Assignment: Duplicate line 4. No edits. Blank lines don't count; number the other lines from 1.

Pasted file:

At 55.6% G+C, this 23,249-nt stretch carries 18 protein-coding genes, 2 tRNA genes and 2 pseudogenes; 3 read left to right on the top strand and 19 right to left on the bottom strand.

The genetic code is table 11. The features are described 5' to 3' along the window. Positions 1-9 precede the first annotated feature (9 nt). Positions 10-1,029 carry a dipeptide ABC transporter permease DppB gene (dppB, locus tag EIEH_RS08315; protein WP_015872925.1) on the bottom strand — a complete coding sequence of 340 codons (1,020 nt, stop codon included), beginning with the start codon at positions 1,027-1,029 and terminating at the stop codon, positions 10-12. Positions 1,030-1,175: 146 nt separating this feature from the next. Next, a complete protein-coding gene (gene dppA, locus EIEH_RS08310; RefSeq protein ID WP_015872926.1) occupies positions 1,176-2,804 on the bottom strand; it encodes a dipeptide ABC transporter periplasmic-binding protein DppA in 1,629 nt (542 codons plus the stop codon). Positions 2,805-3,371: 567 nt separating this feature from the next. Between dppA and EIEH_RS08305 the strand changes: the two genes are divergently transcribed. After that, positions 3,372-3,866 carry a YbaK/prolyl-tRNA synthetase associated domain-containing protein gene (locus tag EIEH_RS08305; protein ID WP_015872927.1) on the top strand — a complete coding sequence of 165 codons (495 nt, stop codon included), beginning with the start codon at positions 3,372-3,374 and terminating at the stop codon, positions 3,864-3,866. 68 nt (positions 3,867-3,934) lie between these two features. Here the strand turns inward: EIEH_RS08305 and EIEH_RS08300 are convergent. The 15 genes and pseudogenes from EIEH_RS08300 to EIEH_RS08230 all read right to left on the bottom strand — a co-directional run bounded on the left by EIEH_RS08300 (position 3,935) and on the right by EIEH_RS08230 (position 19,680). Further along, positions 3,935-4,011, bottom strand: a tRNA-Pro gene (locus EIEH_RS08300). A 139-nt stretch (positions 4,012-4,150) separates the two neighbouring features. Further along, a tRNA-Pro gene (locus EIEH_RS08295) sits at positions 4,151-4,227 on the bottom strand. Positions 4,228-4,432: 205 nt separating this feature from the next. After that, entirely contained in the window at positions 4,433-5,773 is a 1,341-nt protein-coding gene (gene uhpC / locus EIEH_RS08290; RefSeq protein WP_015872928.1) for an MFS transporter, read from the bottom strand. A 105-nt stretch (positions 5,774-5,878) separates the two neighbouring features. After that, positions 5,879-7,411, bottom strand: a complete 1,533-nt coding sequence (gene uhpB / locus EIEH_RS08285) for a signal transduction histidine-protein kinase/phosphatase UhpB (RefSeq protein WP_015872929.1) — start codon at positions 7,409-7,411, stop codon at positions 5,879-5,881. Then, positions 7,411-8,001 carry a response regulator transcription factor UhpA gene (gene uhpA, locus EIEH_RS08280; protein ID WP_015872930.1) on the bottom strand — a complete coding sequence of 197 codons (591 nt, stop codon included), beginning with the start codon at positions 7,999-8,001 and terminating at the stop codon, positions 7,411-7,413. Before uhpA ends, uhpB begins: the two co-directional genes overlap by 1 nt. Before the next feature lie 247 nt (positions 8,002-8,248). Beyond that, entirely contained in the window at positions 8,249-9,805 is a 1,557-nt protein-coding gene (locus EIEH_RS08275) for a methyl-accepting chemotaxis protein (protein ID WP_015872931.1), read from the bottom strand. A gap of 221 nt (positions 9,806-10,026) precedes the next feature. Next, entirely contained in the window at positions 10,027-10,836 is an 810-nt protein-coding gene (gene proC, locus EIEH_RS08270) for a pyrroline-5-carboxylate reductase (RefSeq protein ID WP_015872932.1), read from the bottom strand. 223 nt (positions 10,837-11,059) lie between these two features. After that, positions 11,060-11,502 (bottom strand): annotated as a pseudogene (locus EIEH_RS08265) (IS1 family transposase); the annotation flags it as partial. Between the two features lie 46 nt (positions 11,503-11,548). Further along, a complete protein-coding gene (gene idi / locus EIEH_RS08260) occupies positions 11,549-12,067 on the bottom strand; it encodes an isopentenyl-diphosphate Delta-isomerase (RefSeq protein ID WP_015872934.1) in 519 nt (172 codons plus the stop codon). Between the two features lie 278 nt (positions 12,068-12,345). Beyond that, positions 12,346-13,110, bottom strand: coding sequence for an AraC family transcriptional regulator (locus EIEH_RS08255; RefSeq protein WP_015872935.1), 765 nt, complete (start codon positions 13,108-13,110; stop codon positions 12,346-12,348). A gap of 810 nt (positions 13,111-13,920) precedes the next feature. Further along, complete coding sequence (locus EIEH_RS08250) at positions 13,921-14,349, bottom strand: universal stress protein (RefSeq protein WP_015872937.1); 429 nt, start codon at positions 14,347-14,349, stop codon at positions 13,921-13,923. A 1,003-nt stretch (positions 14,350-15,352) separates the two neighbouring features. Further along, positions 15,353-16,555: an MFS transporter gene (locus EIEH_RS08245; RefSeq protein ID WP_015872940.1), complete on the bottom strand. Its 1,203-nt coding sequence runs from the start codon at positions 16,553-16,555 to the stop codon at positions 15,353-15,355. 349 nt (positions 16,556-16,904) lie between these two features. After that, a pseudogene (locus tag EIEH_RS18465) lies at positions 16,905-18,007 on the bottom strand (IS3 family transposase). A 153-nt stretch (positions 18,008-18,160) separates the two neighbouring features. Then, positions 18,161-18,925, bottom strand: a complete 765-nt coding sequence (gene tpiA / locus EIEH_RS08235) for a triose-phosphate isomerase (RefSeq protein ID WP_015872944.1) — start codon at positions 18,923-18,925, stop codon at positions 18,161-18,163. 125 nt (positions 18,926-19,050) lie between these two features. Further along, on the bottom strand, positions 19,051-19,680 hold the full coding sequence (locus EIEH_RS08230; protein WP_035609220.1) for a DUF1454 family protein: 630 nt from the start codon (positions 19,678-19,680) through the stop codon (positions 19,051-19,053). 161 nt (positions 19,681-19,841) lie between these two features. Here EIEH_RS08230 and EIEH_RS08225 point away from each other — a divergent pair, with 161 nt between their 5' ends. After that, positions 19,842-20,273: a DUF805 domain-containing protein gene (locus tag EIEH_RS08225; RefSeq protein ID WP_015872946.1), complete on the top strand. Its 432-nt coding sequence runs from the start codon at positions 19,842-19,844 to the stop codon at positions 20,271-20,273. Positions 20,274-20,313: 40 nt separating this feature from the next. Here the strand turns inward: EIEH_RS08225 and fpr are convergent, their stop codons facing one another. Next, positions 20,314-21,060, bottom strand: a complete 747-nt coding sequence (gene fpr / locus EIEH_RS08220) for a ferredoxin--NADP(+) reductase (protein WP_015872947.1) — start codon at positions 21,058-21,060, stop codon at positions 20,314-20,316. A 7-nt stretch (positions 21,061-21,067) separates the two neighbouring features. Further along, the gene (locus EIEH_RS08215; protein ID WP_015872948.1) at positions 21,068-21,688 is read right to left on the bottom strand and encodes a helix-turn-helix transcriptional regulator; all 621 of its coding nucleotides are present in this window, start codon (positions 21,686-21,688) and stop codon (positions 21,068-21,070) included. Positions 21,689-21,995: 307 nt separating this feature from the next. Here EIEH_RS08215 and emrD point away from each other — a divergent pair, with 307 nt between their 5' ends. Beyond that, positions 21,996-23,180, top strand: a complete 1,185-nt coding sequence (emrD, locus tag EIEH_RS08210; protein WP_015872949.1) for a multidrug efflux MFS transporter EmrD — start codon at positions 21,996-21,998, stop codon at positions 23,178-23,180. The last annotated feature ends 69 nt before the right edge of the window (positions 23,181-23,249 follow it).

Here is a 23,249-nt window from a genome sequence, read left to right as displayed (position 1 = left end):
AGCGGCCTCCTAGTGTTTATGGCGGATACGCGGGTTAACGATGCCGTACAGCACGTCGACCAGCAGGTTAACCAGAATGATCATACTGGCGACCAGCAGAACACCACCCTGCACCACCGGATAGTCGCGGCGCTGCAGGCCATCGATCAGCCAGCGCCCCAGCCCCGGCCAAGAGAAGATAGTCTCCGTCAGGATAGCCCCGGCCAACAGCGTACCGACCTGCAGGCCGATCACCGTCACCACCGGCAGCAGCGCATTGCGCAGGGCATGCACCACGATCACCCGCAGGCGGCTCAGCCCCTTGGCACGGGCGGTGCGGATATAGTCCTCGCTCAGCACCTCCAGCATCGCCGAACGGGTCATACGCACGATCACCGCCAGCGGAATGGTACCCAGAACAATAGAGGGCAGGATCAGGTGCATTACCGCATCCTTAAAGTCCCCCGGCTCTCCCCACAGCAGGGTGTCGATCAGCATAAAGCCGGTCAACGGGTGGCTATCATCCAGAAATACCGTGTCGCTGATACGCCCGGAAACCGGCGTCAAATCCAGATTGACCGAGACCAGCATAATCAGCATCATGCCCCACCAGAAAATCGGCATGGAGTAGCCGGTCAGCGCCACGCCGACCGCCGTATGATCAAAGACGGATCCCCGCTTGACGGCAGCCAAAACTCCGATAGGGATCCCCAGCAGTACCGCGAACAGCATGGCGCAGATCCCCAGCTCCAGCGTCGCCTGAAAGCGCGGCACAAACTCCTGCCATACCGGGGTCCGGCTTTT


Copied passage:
AGCGGCCTCCTAGTGTTTATGGCGGATACGCGGGTTAACGATGCCGTACAGCACGTCGACCAGCAGGTTAACCAGAATGATCATACTGGCGACCAGCAGAACACCACCCTGCACCACCGGATAGTCGCGGCGCTGCAGGCCATCGATCAGCCAGCGCCCCAGCCCCGGCCAAGAGAAGATAGTCTCCGTCAGGATAGCCCCGGCCAACAGCGTACCGACCTGCAGGCCGATCACCGTCACCACCGGCAGCAGCGCATTGCGCAGGGCATGCACCACGATCACCCGCAGGCGGCTCAGCCCCTTGGCACGGGCGGTGCGGATATAGTCCTCGCTCAGCACCTCCAGCATCGCCGAACGGGTCATACGCACGATCACCGCCAGCGGAATGGTACCCAGAACAATAGAGGGCAGGATCAGGTGCATTACCGCATCCTTAAAGTCCCCCGGCTCTCCCCACAGCAGGGTGTCGATCAGCATAAAGCCGGTCAACGGGTGGCTATCATCCAGAAATACCGTGTCGCTGATACGCCCGGAAACCGGCGTCAAATCCAGATTGACCGAGACCAGCATAATCAGCATCATGCCCCACCAGAAAATCGGCATGGAGTAGCCGGTCAGCGCCACGCCGACCGCCGTATGATCAAAGACGGATCCCCGCTTGACGGCAGCCAAAACTCCGATAGGGATCCCCAGCAGTACCGCGAACAGCATGGCGCAGATCCCCAGCTCCAGCGTCGCCTGAAAGCGCGGCACAAACTCCTGCCATACCGGGGTCCGGCTTTT